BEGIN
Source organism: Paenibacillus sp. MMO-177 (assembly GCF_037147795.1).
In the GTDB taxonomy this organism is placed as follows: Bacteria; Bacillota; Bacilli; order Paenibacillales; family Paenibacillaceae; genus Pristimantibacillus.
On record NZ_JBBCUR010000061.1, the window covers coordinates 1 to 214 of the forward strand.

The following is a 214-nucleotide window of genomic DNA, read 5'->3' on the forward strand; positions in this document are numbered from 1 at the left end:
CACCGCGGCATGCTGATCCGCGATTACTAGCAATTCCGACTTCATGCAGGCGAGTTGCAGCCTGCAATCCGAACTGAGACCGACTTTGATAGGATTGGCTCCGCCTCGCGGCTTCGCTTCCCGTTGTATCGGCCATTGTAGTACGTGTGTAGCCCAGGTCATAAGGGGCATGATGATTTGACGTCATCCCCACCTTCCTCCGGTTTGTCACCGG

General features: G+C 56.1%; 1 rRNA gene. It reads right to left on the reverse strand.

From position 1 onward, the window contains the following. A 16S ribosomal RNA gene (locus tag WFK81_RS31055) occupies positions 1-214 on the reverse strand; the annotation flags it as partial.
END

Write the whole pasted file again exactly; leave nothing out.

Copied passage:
Source organism: Paenibacillus sp. MMO-177 (assembly GCF_037147795.1).
In the GTDB taxonomy this organism is placed as follows: Bacteria; Bacillota; Bacilli; order Paenibacillales; family Paenibacillaceae; genus Pristimantibacillus.
On record NZ_JBBCUR010000061.1, the window covers coordinates 1 to 214 of the forward strand.

The following is a 214-nucleotide window of genomic DNA, read 5'->3' on the forward strand; positions in this document are numbered from 1 at the left end:
CACCGCGGCATGCTGATCCGCGATTACTAGCAATTCCGACTTCATGCAGGCGAGTTGCAGCCTGCAATCCGAACTGAGACCGACTTTGATAGGATTGGCTCCGCCTCGCGGCTTCGCTTCCCGTTGTATCGGCCATTGTAGTACGTGTGTAGCCCAGGTCATAAGGGGCATGATGATTTGACGTCATCCCCACCTTCCTCCGGTTTGTCACCGG

General features: G+C 56.1%; 1 rRNA gene. It reads right to left on the reverse strand.

From position 1 onward, the window contains the following. A 16S ribosomal RNA gene (locus tag WFK81_RS31055) occupies positions 1-214 on the reverse strand; the annotation flags it as partial.